The organizations stressed the need to combat all terrorist acts and to prosecute perpetrators, instigators, and planners of those acts. They recognized the government’s duty to protect the rights of all persons, including the right to life.
At the same time, they urged the government to keep in mind that abusing rights undermines counterterrorism efforts in numerous ways:
Violating human rights facilitates efforts by terrorists to destroy social peace;
Abusing human rights fans grievances, offering excuses to those who carry out violent acts and those who seek to recruit them;
Abusive counterterrorist laws inevitably claim innocent, law-abiding citizens among their victims;
Guaranteeing fair trials, far from being “soft” on terrorism, means protecting the innocent as well as punishing the guilty;
Extracting confessions from terrorist suspects through torture is forbidden under any circumstances by international and Tunisian law and often produces false leads, wasting the security services’ time and resources;
Abusive practices alienate potential informants who could help the security forces prevent terrorist acts.
Tunisia experienced several deadly attacks by Islamist extremists in 2015 and 2016 that left dozens of people dead and injured. On March 7, 2016, gunmen conducted a coordinated attack at the military and National Guard barracks in Ben Guerdane, a town bordering Libya, which led to the death of 18 people, including seven civilians. On March 18, 2015, two gunmen attacked the Bardo Museum, adjacent to Tunisia’s parliament, killing 21 foreign tourists and one Tunisian security agent. On June 26, a gunman rampaged through a beach resort in Sousse, killing 38 foreign tourists. On November 24, a suicide attack on a bus killed 12 presidential guards and wounded 20 others, including four civilians.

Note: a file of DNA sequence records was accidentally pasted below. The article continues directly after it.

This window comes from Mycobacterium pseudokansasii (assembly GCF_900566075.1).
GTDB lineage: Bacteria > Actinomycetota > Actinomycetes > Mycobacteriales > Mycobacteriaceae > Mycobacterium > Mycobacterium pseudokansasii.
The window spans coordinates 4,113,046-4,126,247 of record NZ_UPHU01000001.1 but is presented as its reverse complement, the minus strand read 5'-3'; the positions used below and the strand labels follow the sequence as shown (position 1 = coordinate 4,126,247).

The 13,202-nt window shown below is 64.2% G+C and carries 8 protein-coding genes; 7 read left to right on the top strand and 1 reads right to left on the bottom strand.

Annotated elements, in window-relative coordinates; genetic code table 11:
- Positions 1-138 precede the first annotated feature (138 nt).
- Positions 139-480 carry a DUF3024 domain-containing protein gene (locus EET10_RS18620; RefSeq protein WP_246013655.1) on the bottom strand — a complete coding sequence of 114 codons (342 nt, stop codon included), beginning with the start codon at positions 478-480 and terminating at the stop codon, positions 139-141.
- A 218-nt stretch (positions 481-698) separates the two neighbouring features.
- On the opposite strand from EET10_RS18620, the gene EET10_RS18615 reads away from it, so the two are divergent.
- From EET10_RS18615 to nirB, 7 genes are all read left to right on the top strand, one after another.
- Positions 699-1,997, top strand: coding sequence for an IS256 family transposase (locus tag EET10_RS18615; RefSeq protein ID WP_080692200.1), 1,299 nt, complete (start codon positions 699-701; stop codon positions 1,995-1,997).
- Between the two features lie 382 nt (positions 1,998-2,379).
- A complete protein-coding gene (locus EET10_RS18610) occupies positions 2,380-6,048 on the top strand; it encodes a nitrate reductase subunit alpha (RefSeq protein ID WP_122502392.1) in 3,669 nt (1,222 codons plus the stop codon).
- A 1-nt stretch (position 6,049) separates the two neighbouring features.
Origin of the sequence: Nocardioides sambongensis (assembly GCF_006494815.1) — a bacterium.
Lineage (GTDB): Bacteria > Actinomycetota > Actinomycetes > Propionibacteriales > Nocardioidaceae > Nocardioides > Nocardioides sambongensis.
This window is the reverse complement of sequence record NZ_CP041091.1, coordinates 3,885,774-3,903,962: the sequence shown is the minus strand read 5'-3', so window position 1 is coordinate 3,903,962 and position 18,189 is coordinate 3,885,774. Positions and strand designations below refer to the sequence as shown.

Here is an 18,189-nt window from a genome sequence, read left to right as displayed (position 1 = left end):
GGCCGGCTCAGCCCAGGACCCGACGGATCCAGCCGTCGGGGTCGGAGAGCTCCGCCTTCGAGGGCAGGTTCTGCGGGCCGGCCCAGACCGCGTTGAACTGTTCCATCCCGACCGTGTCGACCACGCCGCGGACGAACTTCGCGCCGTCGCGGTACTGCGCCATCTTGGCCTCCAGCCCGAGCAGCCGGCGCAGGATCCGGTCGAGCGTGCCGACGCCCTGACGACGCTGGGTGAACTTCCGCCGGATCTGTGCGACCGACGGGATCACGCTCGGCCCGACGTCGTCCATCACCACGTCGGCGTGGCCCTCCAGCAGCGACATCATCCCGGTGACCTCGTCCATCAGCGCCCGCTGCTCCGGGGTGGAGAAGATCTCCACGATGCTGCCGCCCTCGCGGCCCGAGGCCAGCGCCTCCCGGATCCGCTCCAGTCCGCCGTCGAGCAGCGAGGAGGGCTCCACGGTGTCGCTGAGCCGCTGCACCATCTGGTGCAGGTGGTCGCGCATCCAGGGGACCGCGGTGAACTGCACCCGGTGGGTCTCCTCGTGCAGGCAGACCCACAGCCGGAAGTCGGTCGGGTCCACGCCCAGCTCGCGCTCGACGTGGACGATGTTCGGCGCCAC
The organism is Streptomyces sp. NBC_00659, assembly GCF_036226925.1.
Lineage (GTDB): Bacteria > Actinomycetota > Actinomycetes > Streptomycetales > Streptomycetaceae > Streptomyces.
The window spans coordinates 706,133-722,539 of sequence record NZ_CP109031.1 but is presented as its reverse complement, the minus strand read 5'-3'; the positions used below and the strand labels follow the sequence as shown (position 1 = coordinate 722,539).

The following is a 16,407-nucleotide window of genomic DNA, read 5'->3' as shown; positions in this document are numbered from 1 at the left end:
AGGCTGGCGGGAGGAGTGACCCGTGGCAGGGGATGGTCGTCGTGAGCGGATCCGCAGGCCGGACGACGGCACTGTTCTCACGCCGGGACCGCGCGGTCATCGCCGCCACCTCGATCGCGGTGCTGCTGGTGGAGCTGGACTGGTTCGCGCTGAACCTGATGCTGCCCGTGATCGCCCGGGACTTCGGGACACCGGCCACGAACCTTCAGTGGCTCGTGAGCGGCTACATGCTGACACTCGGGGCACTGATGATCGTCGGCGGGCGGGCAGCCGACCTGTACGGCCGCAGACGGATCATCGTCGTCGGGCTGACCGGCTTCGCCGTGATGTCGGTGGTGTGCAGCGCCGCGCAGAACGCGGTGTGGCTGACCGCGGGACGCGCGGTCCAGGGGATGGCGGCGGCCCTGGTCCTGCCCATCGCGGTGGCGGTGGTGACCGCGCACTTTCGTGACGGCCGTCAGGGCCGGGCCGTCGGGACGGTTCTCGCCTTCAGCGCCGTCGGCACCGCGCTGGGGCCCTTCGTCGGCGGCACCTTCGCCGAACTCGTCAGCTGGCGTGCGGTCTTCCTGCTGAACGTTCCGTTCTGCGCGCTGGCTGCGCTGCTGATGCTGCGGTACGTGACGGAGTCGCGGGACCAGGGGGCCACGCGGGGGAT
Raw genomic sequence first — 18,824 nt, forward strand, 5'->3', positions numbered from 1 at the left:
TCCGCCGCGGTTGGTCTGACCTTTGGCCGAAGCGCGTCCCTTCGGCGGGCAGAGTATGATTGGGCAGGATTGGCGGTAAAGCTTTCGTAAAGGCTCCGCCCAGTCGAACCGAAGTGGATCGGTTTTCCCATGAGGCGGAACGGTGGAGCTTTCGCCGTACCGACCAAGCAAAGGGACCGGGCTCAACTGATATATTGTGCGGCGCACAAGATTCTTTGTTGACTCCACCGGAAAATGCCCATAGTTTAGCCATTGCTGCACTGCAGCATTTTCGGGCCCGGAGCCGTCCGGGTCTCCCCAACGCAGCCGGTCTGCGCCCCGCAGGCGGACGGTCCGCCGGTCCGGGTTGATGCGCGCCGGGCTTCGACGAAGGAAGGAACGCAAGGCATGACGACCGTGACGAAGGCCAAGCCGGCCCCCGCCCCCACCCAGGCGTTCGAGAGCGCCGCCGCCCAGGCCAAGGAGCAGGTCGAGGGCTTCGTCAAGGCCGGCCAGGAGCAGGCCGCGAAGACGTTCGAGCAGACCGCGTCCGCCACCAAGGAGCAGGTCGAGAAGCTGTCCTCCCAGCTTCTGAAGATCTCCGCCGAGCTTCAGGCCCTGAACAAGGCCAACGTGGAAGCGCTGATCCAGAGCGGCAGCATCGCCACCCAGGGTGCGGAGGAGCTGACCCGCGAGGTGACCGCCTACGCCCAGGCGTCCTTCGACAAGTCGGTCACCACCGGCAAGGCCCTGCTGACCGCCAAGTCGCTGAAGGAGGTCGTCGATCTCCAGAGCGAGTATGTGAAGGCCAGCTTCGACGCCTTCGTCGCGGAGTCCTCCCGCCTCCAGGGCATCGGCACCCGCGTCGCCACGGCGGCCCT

The 2015 counterterrorism law, which replaced the 2003 counterterrorism law enacted by the government of ousted President Zine el-Abidine Ben Ali, provides security forces with broad monitoring and surveillance powers, extends incommunicado detention from six days to up to 15 for terrorism suspects, and permits courts to close hearings to the public and allow the identities of witnesses to be withheld from defendants, measures that hinder fair trial guarantees for suspects.
Tunisian and international human rights organizations also received accounts from several people who said they had suffered abuses during counterterrorism operations. They interviewed Alaeddine Slim, a Tunisian filmmaker who told them he spent 33 days in jail in November and December 2015, after counterterrorist forces raided his home over what he described as a baseless accusation. Slim said that the counterterrorist forces found no evidence of terrorist activities in his house, and in the end the prosecutors only charged him with cannabis possession.
The organizations also interviewed and reviewed court documents about Nader Aloui, a young unemployed Tunisian who told them that he was detained over terrorism-related accusations for 14 months. He said he was repeatedly beaten and abused in detention, before an investigative judge finally dropped charges against him for lack of evidence.
Houssam Hamdi, a Tunisian who frequently travels internationally, told the organizations that counterterrorist police told him he was banned from travelling because they had “a file on (him).” Hamdi was unable to learn the basis for the ban, and the lack of written notification left him with no formal recourse to challenge it.
The organizations created a Facebook page and a Twitter account on which they will post special drawings offered by a group of Tunisian cartoonists to support the “No to Terrorism, Yes to Human Rights” campaign, and also articles, interviews, pictures, soundtracks, videos, and other material relevant to the campaign.